Abbott also said school districts could ask for more time to limit the number of students learning in classrooms, on a case-by-case basis, beyond the current eight-week maximum set by the Texas Education Agency. And he told school officials that they could move their start dates later in the year with a school board vote, as long as they make up the time.

The Texas Education Agency has not yet released any specifics on which districts will be able to receive waivers to limit in-person instruction beyond eight weeks or under what circumstances. But it said it will penalize school districts for unlawful school closures, worrying superintendents who want more certainty of state support while handling an unpredictable pandemic.

Anthony Fauci, director of the National Institute of Allergy and Infectious Diseases, told reporters last week that communities with high levels of viral spread may be better off not reopening schools for in-person instruction.

“There are some areas, like we’ve seen over the last couple of weeks … of very significant viral activity,” Fauci said during an Aug. 6 briefing with journalists hosted by the Alliance for Health Policy. “Under those circumstances, you’ve got to use common sense … It may not be prudent to get the children back to school in those areas. So, you got to say, ‘Try as best as you can to get the children back to school, but one size does not fit all.’”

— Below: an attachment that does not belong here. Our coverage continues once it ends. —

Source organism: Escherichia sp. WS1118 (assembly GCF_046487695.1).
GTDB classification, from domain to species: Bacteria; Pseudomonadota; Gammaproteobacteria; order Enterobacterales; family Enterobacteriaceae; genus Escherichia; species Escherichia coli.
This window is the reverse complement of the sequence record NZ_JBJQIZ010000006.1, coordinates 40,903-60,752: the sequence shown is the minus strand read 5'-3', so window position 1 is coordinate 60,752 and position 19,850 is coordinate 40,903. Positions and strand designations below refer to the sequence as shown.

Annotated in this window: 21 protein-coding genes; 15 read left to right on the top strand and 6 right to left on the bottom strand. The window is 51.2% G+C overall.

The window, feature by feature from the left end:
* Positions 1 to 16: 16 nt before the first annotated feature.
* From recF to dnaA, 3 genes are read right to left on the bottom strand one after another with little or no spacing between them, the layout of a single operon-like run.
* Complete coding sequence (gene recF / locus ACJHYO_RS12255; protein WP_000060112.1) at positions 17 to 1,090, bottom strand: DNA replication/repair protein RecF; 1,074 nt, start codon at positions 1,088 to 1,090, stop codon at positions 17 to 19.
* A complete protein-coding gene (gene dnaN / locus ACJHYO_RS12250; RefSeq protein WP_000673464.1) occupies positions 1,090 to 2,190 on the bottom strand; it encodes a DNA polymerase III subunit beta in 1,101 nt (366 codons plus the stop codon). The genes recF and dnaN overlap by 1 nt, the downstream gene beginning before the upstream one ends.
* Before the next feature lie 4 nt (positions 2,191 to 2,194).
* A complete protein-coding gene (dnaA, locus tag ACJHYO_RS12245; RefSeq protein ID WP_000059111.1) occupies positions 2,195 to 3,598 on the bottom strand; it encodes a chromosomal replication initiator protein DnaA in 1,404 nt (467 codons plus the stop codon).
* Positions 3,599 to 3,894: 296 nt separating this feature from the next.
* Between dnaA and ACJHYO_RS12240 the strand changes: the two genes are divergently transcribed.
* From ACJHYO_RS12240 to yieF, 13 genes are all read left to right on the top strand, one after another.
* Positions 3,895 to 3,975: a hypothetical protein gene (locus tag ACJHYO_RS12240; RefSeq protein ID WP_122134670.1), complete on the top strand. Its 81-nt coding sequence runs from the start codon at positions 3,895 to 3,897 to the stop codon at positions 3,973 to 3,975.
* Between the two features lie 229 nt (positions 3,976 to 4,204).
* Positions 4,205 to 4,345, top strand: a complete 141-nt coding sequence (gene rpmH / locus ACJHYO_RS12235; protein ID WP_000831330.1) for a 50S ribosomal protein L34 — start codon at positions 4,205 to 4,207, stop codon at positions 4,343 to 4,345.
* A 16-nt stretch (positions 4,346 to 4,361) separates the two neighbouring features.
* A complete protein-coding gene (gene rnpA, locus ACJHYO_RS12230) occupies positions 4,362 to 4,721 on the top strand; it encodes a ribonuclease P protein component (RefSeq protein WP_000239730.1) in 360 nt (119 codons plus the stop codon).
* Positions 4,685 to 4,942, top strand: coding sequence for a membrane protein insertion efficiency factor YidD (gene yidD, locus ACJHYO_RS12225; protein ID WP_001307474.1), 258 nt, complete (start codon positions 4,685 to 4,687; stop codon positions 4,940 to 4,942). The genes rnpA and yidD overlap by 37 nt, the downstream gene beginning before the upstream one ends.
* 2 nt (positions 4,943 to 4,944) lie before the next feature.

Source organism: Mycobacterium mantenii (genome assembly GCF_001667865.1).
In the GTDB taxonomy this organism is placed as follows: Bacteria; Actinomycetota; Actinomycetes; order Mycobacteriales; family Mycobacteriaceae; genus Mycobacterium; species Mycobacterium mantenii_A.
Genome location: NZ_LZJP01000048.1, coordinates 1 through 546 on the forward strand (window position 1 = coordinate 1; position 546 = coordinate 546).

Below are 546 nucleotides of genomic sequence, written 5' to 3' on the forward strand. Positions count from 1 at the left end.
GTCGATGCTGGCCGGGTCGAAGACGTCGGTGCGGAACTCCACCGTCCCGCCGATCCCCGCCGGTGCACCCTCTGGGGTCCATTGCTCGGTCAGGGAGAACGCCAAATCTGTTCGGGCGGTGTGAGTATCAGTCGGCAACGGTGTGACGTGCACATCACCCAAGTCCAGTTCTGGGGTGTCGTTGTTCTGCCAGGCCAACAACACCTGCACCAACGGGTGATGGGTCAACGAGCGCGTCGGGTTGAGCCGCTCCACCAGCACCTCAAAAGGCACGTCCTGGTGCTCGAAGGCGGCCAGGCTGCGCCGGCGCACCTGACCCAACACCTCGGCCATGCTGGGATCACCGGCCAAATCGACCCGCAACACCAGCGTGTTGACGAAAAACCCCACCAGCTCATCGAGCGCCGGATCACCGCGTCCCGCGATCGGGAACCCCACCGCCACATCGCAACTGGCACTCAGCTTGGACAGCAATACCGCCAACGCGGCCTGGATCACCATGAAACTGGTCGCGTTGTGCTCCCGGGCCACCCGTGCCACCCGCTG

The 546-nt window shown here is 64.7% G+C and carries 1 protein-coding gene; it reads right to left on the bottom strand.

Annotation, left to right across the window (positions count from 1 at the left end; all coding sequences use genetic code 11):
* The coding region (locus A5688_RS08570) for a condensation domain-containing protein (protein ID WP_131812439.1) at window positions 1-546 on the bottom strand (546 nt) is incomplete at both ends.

County unlikely to issue order on in-person learning

ANGLETON — With the start of the new school year just around the corner, there’s no telling how the COVID-19 case numbers might be affected across the county, the county’s top official said.

“That’s hard to say,” County Judge Matt Sebesta said. “And I don’t like to do crystal ball projections.”

Instead, he will rely on the Department of State Health Services’ guidance to the Texas Education Agency and to local school boards and superintendents to prepare for the new year, he said.

“I think they are all making very thoughtful plans that they’re putting into place to be able to educate our children, as well as to do their best to protect them and the school staff,” Sebesta said.

The county is not considering issuing a mandate to school districts on whether to remain closed or to open fully online, because they don’t have the authority to do so, he said.

“The attorney general issued an opinion on that a few weeks ago,” Sebesta said.

Attorney General Ken Paxton’s opinion contradicted a previous TEA statement which said school district closures would be subject to decisions from local health authorities.

Across Texas, several local health authorities have issued orders to delay in-person instruction which rely on state law allowing a health authority to control communicable diseases, Attorney General Ken Paxton said in a letter dated July 28 to Mayor Doug Svien of Stephenville.

“But nothing in the law gives health authorities the power to indiscriminately close schools — public or private — as these local orders claim to do,” Paxton said in the letter.

Under the law, local health authorities can quarantine property in some instances, but cannot issue blanket quarantine orders that are inconsistent with state law, Paxton said.

A similar statement from Gov. Greg Abbott on July 31 came after almost 20 local health authorities had already issued such orders. Officials previously believed local health authorities, including Dr. Anthony Rogers for Brazoria County, had such power.